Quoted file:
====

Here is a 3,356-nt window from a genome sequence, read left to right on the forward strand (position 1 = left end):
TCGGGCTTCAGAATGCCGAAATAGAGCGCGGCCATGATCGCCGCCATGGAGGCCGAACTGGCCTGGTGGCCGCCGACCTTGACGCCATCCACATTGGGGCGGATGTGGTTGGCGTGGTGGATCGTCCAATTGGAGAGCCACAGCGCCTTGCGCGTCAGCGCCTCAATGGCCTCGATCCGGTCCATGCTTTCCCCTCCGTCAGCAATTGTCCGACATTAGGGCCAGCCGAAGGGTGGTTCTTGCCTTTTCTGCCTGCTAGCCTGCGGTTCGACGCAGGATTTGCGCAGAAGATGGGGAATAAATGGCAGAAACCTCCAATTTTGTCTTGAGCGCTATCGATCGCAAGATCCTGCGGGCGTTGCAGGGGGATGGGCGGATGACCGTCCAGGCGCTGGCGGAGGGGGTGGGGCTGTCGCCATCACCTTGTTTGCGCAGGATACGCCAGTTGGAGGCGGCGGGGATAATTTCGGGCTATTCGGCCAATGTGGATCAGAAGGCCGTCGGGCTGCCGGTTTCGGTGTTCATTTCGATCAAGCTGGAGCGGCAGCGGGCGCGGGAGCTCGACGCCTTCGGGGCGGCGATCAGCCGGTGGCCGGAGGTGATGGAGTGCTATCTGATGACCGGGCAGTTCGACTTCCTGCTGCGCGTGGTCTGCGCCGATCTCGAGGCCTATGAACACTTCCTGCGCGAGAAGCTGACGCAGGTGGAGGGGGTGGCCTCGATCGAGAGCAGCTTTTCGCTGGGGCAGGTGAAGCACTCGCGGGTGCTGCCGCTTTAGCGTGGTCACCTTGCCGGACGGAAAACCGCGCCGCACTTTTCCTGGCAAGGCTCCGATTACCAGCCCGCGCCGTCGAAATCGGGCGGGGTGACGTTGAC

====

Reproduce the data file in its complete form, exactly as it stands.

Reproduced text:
Here is a 3,356-nt window from a genome sequence, read left to right on the forward strand (position 1 = left end):
TCGGGCTTCAGAATGCCGAAATAGAGCGCGGCCATGATCGCCGCCATGGAGGCCGAACTGGCCTGGTGGCCGCCGACCTTGACGCCATCCACATTGGGGCGGATGTGGTTGGCGTGGTGGATCGTCCAATTGGAGAGCCACAGCGCCTTGCGCGTCAGCGCCTCAATGGCCTCGATCCGGTCCATGCTTTCCCCTCCGTCAGCAATTGTCCGACATTAGGGCCAGCCGAAGGGTGGTTCTTGCCTTTTCTGCCTGCTAGCCTGCGGTTCGACGCAGGATTTGCGCAGAAGATGGGGAATAAATGGCAGAAACCTCCAATTTTGTCTTGAGCGCTATCGATCGCAAGATCCTGCGGGCGTTGCAGGGGGATGGGCGGATGACCGTCCAGGCGCTGGCGGAGGGGGTGGGGCTGTCGCCATCACCTTGTTTGCGCAGGATACGCCAGTTGGAGGCGGCGGGGATAATTTCGGGCTATTCGGCCAATGTGGATCAGAAGGCCGTCGGGCTGCCGGTTTCGGTGTTCATTTCGATCAAGCTGGAGCGGCAGCGGGCGCGGGAGCTCGACGCCTTCGGGGCGGCGATCAGCCGGTGGCCGGAGGTGATGGAGTGCTATCTGATGACCGGGCAGTTCGACTTCCTGCTGCGCGTGGTCTGCGCCGATCTCGAGGCCTATGAACACTTCCTGCGCGAGAAGCTGACGCAGGTGGAGGGGGTGGCCTCGATCGAGAGCAGCTTTTCGCTGGGGCAGGTGAAGCACTCGCGGGTGCTGCCGCTTTAGCGTGGTCACCTTGCCGGACGGAAAACCGCGCCGCACTTTTCCTGGCAAGGCTCCGATTACCAGCCCGCGCCGTCGAAATCGGGCGGGGTGACGTTGAC